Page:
Friday, January 5, 2018

OPL2/3 Frequency - The 1Hz-ish Difference

The nature of FM Synthesis sound is based on sine waves.  Sine waves create sound by oscillating at a certain frequency and amplitude.  So a sine wave oscillating at a frequency of 440Hz (the pitch) would sound like an A note (A4) hit above the middle C (C4) on the 4th octave of a full 88-key keyboard.  But a sine wave in and of itself is not very interesting musically, so FM synthesis modulates two or more sine waves to create a much more complex sound.  The sine wave's frequency is programmed into the FM Synthesis chip and the modulation of the two frequency, combined with other methods to shape the waveform such as ASDR envelopes, make a sound more complex and realistic than the Programmable Sound Generators that were used in computer and video game music before FM Synthesis became popular in computer music.

The only widely supported PC compatible standard for FM Synthesis is based on the YM3812 OPL2 chip found in the original Adlib Music Synthesis Card.  This chip can support up to 18 sine waves oscillators  combined into 9 two-operator channels or 6 two-operator channels with 5 percussion instruments using the remaining oscillators.  (Two oscillators combine to form one operator.)  Each oscillator has its pitch frequency programmed independently through a pair of registers in the chip.  The frequency is derived from a 3-bit Block Number selecting the octave and a 10-bit Frequency Number selecting the frequency within the octave.  The standard eight octaves of an 88-key keyboard are available using this method.

The YM3812 works off a master frequency of 3.579MHz.  This frequency is fed into the chip.  This frequency is divided by 72 to obtain the base frequency of 49,716Hz.  The base frequency is used to determine the pitch frequency of the sine wave oscillators, as divided by the Block and Frequency Numbers.  The base frequency also functions as the sampling frequency, all output from the YM3812 is digital and sampled at 16-bits.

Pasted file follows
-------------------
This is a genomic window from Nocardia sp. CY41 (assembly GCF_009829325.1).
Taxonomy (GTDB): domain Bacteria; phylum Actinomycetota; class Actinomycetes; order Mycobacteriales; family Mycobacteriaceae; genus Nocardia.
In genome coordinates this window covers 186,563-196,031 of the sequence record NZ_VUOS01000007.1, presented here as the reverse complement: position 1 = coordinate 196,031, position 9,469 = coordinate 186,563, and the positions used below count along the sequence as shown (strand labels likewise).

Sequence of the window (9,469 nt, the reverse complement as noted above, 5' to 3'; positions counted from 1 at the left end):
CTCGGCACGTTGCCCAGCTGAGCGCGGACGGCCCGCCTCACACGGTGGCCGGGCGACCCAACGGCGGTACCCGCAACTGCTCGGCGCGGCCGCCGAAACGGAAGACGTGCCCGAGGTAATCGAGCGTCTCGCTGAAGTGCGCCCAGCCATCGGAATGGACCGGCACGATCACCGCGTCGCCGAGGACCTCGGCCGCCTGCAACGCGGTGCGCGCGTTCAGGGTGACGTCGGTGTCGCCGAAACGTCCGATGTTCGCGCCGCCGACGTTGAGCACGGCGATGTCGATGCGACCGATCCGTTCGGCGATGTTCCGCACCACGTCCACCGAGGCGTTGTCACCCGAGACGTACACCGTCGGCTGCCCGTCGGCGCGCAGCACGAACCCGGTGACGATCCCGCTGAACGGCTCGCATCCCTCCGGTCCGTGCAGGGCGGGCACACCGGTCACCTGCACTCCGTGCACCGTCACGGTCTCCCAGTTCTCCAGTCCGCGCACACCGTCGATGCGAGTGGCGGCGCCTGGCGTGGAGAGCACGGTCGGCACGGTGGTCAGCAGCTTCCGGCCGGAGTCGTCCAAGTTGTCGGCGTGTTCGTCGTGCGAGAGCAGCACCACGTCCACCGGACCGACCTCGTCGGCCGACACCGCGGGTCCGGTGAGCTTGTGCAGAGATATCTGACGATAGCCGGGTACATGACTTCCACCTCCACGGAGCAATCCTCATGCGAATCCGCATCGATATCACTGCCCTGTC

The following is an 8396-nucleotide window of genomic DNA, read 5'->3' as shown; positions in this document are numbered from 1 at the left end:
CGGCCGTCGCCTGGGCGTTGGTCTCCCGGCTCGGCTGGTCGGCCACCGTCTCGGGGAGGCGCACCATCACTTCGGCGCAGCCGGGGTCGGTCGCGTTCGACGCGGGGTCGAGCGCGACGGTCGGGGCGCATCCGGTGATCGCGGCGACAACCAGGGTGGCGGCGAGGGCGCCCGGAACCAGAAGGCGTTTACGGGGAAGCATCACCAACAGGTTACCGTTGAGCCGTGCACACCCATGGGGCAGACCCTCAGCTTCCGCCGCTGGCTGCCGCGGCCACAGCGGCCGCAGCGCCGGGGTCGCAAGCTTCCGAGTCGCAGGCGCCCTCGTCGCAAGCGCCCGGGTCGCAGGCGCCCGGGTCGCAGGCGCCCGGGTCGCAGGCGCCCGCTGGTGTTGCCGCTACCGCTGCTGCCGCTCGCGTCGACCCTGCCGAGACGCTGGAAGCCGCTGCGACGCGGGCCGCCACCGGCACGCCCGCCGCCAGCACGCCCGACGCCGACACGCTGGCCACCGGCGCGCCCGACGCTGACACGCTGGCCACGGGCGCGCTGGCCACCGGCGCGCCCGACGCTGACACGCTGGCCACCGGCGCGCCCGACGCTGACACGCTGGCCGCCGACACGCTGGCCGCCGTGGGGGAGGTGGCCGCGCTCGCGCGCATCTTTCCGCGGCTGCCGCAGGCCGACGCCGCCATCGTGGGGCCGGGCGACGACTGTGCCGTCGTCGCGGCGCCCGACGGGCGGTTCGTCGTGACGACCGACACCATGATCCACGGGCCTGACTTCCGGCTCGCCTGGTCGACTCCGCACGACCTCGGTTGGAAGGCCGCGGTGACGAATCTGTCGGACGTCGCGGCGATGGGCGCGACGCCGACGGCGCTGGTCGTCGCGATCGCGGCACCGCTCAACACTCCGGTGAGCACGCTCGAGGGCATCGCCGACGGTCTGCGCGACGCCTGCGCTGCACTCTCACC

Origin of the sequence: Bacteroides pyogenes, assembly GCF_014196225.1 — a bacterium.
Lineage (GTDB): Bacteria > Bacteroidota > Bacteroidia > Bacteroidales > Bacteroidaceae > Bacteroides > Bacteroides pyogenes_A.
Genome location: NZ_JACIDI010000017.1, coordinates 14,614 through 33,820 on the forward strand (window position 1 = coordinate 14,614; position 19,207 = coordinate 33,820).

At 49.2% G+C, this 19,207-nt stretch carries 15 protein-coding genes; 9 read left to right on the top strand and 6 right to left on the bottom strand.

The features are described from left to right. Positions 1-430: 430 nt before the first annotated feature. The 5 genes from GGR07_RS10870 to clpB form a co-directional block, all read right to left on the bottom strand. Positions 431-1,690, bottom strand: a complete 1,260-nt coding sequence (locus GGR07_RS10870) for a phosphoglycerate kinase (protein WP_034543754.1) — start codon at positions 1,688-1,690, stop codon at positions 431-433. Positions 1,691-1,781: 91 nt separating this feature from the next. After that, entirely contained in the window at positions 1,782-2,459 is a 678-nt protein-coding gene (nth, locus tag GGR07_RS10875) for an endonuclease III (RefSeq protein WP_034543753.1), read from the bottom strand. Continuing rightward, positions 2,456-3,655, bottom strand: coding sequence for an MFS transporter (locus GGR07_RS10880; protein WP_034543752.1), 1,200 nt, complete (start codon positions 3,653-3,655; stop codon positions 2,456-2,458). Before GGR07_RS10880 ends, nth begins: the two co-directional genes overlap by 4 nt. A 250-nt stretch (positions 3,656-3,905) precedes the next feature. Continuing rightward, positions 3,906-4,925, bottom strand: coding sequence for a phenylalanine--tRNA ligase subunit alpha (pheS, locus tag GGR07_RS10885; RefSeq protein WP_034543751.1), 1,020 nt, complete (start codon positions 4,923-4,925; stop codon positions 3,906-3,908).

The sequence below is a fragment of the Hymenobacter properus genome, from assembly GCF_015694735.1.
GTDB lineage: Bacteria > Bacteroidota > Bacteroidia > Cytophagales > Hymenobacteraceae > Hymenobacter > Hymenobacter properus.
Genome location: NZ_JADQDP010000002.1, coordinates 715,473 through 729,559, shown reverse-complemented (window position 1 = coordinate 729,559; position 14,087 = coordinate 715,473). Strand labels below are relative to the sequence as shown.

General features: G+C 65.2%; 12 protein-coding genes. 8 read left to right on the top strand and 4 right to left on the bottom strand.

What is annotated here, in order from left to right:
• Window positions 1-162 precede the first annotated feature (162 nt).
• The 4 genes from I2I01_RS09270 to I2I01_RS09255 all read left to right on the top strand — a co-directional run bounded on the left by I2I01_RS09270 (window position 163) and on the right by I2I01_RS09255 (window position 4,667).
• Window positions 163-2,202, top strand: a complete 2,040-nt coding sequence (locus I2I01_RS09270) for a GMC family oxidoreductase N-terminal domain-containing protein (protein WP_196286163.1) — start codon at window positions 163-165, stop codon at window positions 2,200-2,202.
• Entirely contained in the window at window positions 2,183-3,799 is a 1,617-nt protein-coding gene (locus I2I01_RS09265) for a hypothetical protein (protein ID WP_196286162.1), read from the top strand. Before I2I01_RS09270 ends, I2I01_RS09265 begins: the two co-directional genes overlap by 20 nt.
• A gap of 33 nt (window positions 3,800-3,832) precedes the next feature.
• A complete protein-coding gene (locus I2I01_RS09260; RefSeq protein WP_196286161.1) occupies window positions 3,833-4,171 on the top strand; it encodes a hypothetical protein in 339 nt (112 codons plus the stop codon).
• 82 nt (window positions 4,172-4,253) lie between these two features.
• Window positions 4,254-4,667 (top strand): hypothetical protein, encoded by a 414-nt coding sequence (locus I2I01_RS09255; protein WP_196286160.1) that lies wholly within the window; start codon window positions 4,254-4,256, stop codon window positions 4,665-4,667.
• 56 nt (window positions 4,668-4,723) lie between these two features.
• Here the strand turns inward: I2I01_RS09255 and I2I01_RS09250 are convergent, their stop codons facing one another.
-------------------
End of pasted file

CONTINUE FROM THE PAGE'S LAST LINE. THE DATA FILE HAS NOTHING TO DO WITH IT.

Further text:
The pitch frequency of each oscillator is calculated by the following formula :

F-Num = Music Frequency (in Hz) * 2^(20-Block) /49716Hz

F-Num is the 10-bit Frequency Number and Block is the 3-bit Block Number.  In order to obtain a frequency of 440Hz, we need a Block Number of 4 and a Frequency Number of 580 (all values are in decimal for the formula, but you program the chip in hexadecimal).

Original Base and Sample Frequency Chips

YM3526 OPL
YM3812 OPL2

The OPL, OPLL, OPL2 and Y8950 all use an input frequency of 3.579MHz and the OPL3 uses a 14.318MHz frequency input and divides it by 288.  (Arcade games may have used different frequencies).  The end result is that all of these chips use a pitch frequency and a sampling frequency of 49,716Hz.


CT-1747 is a slightly odd chip.  It was once believed that it was fed the 33.8688MHz signal from a board with an EMU8000, but the EMU has been determined to feed it a 14.318180MHz signal.  When output through analog outputs, the base frequency and the sampling frequency are the same.  Many of the 2nd generation Sound Blaster 16s use this chip solely in analog output mode and have 14.318MHz crystals on When output through digital outputs as on most of AWE32s, the sampling frequency is 44,100Hz.  This is achieved by dividing 33.8688MHz/768.

Modified Base and 44,100 Resampled Chips


All the above only use a 33.8688MHz signal for their timing.  These chips divide that signal by 684 to achieve a base frequency of 49,516Hz base frequency.  Their sampling frequency is 44,100Hz as with the digital output of a CT-1747.

Now here is where the 1Hz issue comes into play.  As shown above, a Frequency Number of 580 in an OPL2 or OPL3 will get you a 440Hz sine wave.  But with a 49,516 base frequency, the formula changes somewhat :

F-Num = Music Frequency (in Hz) * 2^(20-Block) /49516Hz or 580 = Music Frequency * 65536/49516 or 438.22Hz.  582 is a better value to use because it gets you 439.73Hz.

As a result of a change in the base frequency, all sine waves will be almost 2Hz off from what they were intended.  It should be noted that the YMF278 and YMF289 hail from 1993-1994, years in which we saw a decline in the use of OPL as the standard which defined PC-compatible computer game music.  Even the additional features of OPL3 over OPL2 were infrequently tapped.  While it is quite possible to distinguish a 440Hz sine wave from a 438.22Hz sine wave, it is much more difficult to distinguish the differences in Hz in typical FM Synthesis musical playback.  Essentially unless you have pitch-perfect hearing, you will probably never notice it unless you have some more information such as the identity of the chip which is playing back the music.